Hughes, Wilton’s current historical archivist, said that this event was one of two suffrage fairs to her knowledge, both held at the Schenck’s estate, where Stop & Shop is located today. It’s unknown who approved the show at the first event or if it was repeated at the second one.

But this was not a historical rarity in Wilton. A file in Wilton Library’s History Room reveals that Wilton often hosted minstrel shows in town–a form of entertainment often performed by white people in blackface that perpetuated damaging stereotypes of Black Americans. These shows perpetuated racist attitudes and became popular in the nation in the early-to-mid 1800s. In particular, they were responsible for the creation of the “Jim Crow” character and had lasting effects on the country.

Minstrel shows were not an unusual occurrence in town–in fact, they were an ingrained part of the local culture for several decades. A play review in the Bulletin on February 8, 1940, titled “‘Darkies’ Jamboree’ Seen in Georgetown” revealed that children were invited to the dress rehearsal. In the review, they were described as the “perfect” audience, and “their hearty laughter did much to assure the players.” Children’s involvement continued in 1942 when children were invited to submit jokes for the show, and the three ‘best’ jokes were awarded prizes. The prizes were delivered by three actors who impersonated the town selectmen, another way that the shows were tailored to the local audience.

Minstrel shows were both entertainment and fundraising sources, encouraged and utilized by Wilton officials. Shows were often held at Town Hall and were planned annually to benefit the town’s Volunteer Fire Department. Records show the “Wilton Volunteer Firemen’s Minstrel Show” listed in the 1938 issue of the Bulletin calendar, though it likely began earlier. An article on the show notes, “[the writing] in the last few years is making the Wilton show more and more local event, depending little on borrowed gags.”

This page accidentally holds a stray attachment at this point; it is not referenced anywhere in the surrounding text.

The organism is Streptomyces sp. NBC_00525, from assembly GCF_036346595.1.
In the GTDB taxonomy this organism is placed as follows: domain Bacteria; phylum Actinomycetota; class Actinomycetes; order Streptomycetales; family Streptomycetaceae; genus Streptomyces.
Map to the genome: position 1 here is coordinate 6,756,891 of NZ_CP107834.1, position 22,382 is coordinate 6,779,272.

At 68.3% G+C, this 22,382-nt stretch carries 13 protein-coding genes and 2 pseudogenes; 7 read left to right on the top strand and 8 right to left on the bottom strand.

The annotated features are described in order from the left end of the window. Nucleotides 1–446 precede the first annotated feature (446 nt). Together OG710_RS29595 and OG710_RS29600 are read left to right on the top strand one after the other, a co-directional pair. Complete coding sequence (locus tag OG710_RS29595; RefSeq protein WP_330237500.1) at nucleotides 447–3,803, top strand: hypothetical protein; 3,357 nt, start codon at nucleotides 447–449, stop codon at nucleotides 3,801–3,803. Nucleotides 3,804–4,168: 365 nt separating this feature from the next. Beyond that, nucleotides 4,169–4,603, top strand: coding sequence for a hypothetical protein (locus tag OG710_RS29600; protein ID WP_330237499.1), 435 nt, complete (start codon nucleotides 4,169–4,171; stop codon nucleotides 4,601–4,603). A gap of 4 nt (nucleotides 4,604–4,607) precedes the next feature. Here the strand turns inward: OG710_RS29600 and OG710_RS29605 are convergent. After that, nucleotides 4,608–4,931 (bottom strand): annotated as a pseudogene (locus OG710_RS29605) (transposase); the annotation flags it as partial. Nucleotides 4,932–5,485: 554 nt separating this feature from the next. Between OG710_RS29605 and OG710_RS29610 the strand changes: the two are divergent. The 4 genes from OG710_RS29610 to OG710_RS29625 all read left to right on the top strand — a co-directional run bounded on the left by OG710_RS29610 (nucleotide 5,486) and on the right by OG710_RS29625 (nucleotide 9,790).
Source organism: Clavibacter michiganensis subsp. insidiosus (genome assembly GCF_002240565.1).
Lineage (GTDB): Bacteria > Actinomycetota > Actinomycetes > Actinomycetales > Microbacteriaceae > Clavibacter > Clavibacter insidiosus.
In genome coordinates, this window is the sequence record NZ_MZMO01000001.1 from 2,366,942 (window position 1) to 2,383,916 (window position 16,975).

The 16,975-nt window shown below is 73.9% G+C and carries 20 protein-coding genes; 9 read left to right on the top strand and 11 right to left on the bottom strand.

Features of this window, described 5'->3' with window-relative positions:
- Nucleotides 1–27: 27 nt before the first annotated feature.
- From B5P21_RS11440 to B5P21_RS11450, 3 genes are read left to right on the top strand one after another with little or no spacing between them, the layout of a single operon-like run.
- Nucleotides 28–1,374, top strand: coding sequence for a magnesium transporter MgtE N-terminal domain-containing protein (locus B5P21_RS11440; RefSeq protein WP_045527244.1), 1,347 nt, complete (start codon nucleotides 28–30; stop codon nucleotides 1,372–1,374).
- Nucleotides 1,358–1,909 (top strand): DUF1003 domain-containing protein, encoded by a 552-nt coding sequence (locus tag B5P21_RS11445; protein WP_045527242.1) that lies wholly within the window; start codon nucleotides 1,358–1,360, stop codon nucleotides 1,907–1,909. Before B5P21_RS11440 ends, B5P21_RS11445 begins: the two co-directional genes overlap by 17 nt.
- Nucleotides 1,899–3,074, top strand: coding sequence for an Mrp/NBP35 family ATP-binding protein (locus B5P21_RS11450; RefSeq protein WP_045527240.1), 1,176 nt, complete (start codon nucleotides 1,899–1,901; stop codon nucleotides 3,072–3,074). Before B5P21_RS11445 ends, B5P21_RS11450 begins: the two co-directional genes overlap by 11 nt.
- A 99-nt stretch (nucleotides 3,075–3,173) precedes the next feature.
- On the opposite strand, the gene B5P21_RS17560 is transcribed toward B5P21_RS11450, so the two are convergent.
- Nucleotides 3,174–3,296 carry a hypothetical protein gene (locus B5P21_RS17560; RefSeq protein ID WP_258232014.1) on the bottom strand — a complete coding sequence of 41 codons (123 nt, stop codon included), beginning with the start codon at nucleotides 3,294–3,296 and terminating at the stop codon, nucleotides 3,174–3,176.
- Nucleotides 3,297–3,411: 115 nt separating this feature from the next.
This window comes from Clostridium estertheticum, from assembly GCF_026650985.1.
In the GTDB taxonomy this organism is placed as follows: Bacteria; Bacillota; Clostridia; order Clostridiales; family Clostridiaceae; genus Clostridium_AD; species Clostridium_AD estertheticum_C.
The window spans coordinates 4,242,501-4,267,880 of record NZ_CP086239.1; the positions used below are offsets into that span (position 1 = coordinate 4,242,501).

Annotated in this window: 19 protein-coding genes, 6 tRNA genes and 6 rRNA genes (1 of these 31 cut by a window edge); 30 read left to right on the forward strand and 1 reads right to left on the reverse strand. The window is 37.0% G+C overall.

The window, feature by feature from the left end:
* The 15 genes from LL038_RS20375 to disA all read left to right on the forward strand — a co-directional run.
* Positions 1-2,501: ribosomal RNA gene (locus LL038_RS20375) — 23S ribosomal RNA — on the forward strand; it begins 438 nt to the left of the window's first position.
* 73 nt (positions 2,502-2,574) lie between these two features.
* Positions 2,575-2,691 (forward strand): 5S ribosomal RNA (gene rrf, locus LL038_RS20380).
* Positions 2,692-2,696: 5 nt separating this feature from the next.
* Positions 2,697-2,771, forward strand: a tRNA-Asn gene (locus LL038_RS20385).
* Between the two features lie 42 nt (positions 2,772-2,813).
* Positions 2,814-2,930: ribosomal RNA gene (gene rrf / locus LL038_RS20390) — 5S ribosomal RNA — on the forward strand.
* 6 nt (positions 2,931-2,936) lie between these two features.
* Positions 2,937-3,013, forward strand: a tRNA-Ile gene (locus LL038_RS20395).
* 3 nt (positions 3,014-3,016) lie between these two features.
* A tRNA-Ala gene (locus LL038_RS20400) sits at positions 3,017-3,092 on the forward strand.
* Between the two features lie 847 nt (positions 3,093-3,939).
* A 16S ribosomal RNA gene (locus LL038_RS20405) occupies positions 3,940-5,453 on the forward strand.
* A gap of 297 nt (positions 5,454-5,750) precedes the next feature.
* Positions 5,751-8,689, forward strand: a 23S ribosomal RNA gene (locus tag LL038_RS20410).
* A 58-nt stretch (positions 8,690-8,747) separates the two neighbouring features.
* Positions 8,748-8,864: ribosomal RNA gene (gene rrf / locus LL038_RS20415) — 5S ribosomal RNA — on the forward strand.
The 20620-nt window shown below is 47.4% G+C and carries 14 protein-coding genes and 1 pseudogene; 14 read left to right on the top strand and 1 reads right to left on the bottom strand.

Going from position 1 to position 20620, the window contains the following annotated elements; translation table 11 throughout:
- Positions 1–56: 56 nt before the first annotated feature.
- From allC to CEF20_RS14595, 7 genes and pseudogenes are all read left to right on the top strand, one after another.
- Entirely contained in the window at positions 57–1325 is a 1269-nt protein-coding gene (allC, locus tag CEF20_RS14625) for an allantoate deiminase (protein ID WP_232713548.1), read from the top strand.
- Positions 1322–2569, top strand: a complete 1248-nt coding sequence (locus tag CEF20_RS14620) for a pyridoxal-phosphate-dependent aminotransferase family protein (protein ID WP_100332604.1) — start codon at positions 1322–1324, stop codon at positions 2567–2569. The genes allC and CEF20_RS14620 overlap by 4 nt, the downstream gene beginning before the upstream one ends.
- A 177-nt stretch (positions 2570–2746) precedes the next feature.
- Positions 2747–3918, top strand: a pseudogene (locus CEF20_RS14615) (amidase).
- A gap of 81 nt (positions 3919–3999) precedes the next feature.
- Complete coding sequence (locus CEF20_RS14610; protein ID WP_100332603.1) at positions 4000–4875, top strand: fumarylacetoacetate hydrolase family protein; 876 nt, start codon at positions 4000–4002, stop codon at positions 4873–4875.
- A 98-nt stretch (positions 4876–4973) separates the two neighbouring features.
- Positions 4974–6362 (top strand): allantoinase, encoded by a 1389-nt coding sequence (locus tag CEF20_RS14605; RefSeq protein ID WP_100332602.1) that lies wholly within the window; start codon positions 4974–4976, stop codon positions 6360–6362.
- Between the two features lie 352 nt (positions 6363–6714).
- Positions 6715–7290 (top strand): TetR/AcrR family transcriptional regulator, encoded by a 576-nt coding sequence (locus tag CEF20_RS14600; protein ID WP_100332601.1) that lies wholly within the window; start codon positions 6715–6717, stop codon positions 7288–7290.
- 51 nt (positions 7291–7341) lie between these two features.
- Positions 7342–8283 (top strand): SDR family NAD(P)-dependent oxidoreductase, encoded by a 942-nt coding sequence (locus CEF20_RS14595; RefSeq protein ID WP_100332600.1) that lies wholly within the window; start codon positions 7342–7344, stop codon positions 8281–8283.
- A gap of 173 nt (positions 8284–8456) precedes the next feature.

In 1941, two new radios were door prizes at the “Firemen’s Minstrel.” The event was so commonly known that a Volunteer Fire Department ad published on Nov. 20, 1944, to encourage residents to support the fire department included the line “DON’T COME TO THE MINSTREL SHOW and say ‘I’ve done my part.’” A 1964 issue of the Bulletin announced that the minstrel show was discontinued, but it was unclear if it had been discontinued that year or earlier.

In some cases, minstrel shows were held to benefit local churches, including Our Lady of Fatima in Wilton and Georgetown’s Sacred Heart Church. The OLF show’s Men’s Club put on an annual minstrel show starting in 1954; a Bulletin article reported that, by its second year, the cast numbered 70 people. It’s unclear when it was discontinued.

In 1954, Wilton was a very White town, though that would soon change.

On the cusp on the Civil Rights Movement, Wilton found advocates for change in many places as well as new neighbors changing the face of Wilton. But not everyone was welcoming or pushed as hard for equality. In tomorrow’s Part 2 of the series, GMW looks at who in Wilton helped in the effort to promote racial justice at home and in the South, how much things changed–or didn’t–and what it was like for one family who soon called Wilton ‘home’.